Overt anti-Semitism rears its ugly head during her years at the Protestant girls’ school where her mother has to pay double to secure her Jewish daughter’s education and where Senesh, because she is Jewish, is eventually denied the opportunity to be an officer in the Literary Society. In addition, overt anti-Semitism is more and more prevalent in day-to-day Hungarian life. Her response is to embrace Zionism and to plan to immigrate to Palestine when she graduates high school in Budapest. She applies to attend a two-year agricultural school in Nahalal. Accepted by the school, she leaves Hungary in the early fall of 1939 right after war is declared by the French and British.
The entries written in Palestine are very interesting. Partly it is because she was maturing and her thinking and writing are more complex. And partly it is because she is a careful observer of the geography of the land, its settlers – their personalities and their politics - and its structures, especially of Kibbutz S’dot Yam where she decided to settle after she finished the two-year agricultural program. At first she is excited to be in Palestine. It feels liberating to her to be in what feels to her to be a Jewish country where there is important work to be done, far away from the oppression of Jews in Europe. But a theme that runs throughout this part of the diary and becomes stronger toward the end, is her constant analysis of her status in Palestine. She believed totally in the socialist principles of kibbutz life, but often found the drudgery of kitchen and garden work mind-numbing and not the best use of her talents. She is constantly questioning her decisions. Is she sorry she immigrated to Palestine? No. Is life here harder and less gratifying than she expected? Yes. Is there something she could be doing in Palestine to take advantage of her previous education and talents? She continued to hope so.
Another topic she returns to frequently is her loneliness and the guilt she feels at leaving her mother behind. She suffers from more and more anxiety as the war engulfs more countries, so when the opportunity to go on a secret mission is offered her, she sees it as the big moment she has been waiting for.
At the end of the diary and letters is a section called “The Mission” which picks up from where the diary ends and narrates the end of Hannah Senesh’s short life up to her execution in November of 1943. "The Mission" includes two pieces by fellow parachutists, Reuven Dafne and Yoel Palgi, and an extended piece by Catherine Senesh entitled, “Meeting in Budapest,” which is about the months she spent with her daughter once Hannah Senesh had been captured and returned to Budapest to jail. The last essay is a short historical note written by Professor Judith Taylor Baumel of Bar-Ilan University in Israel.
This volume also contains endnotes keyed to entries in the diary and other writings, and it also includes photos. A note on the title page indicates that parts of this book were published as “Hannah Senesh: Her Life and Diary by Shocken Books in 1972.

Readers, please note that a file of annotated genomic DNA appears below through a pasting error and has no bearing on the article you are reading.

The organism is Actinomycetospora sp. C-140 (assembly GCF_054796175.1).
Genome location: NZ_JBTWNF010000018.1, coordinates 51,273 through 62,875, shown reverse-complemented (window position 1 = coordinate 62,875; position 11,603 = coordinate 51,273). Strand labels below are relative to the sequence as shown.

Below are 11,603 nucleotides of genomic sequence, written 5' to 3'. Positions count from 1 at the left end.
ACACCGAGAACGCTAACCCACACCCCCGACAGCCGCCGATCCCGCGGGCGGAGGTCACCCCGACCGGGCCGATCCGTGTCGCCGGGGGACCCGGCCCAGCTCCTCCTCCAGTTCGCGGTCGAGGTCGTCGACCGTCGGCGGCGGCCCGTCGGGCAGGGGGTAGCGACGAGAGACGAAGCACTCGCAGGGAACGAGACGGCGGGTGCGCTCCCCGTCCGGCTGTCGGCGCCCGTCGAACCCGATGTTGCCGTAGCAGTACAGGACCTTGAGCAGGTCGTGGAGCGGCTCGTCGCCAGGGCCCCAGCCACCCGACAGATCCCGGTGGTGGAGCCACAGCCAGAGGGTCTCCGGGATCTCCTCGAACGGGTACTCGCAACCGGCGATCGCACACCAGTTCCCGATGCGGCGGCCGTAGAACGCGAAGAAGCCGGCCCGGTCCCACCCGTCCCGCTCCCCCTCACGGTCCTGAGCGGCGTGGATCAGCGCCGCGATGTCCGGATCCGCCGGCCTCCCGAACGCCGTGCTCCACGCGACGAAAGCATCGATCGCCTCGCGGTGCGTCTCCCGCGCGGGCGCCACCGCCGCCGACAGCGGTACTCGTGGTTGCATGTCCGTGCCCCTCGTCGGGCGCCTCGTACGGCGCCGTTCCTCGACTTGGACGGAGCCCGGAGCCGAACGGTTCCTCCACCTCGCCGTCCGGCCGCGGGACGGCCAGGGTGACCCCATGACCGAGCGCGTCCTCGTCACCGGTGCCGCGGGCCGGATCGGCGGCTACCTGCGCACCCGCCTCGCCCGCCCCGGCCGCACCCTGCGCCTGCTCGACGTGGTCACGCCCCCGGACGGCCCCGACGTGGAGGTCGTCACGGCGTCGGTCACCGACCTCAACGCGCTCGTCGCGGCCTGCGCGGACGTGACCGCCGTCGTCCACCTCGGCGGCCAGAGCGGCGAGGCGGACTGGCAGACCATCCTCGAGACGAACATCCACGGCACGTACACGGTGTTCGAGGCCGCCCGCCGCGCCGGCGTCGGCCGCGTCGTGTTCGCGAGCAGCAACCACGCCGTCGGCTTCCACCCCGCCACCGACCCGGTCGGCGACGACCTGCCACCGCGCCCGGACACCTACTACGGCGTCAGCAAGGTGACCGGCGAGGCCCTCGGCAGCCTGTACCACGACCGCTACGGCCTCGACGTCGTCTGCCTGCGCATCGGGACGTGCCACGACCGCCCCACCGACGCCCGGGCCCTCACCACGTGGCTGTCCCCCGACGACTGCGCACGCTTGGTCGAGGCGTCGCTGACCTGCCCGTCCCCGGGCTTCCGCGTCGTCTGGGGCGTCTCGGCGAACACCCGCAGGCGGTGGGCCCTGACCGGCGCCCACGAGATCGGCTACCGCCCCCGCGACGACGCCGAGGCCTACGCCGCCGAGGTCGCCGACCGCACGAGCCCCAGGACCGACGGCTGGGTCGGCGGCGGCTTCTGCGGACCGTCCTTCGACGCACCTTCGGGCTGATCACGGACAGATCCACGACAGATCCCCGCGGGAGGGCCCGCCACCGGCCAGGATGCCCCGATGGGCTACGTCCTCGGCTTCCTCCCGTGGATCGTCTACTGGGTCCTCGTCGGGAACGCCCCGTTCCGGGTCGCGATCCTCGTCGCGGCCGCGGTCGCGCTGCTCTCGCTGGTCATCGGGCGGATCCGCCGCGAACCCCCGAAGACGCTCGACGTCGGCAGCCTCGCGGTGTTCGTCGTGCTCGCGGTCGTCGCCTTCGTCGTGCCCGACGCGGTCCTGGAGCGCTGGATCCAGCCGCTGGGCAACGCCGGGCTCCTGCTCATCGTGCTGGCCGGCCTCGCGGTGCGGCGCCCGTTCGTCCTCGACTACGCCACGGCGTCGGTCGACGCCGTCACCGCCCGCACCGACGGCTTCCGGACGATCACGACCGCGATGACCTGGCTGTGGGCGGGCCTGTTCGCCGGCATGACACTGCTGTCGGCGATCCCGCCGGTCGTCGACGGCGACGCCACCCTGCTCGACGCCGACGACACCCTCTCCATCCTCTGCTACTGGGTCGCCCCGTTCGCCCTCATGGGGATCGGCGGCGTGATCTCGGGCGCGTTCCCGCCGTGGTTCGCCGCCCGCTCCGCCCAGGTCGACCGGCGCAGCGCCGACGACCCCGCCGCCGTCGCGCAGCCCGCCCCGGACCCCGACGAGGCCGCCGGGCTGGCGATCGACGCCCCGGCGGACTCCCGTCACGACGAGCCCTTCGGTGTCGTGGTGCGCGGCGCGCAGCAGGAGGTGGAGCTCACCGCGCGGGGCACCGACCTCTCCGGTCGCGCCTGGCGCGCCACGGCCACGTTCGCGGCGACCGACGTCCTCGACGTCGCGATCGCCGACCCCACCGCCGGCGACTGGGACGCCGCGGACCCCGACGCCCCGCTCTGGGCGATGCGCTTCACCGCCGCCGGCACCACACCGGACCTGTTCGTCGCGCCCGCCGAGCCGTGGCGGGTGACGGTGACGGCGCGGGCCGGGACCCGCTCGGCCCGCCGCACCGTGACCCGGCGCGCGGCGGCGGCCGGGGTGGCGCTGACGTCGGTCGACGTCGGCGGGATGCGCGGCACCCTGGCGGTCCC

If you would like to read more about the parachutists from Palestine, including photos, click here.
Note: The documentary Blessed Is the Match, directed by Roberta Grossman, released in 2008 and available on DVD, is the story of Hannah Senesh's life based on the same material that is in the memoir. Voice-overs read excerpts from Hannah Senesh's diaries and from her mother's essay which is included in the memoir. The film is most valuable for its many photos of the family, interviews with her brother's two sons, a short archival interview with her mother, and with contemporaries who knew Hannah Senesh. It also has archival footage of wartime Europe and of pioneers working the land in Palestine. Least satisfying are the dramatic reenactments, mostly in the last third of the film, deemed visually necessary because there is no footage and there are no photos of Hannah Senesh once she leaves Palestine and goes on her mission.
The film starts and ends with the moving ceremony of Senesh's coffin being taken from the ship in the harbor in Haifa that brought it from where her body had been buried in Hungary. The film shows the coffin being transported throughout Israel so its citizens can pay their respects, and then the ceremony where it is received in Jerusalem to be reburied with the bodies of other parachutists who had lost their lives.
The context provided in interviews by contemporary historians and in archival footage is useful. Having a voice off-camera recite several of Senesh's poems is affecting. But the diary itself reveals the life of this unusual young woman in a way the film can only hint at.
People (from the book and the film)
Bela Szenes – married Catherine Salzberger
Gyuri Senesh – son of Bela and Catherine
Eitan Senesh – son of Gyuri
David Senesh - son of Gyuri
Hannah Senesh – daughter of Bela and Catherine; author
Elizabeth Salzberger – sister of Catherine; married to Steve Sas
Evi Sas – daughter of Elizabeth and Steve
Enzo (Hayim) Sereni
Sdot Yam, Israel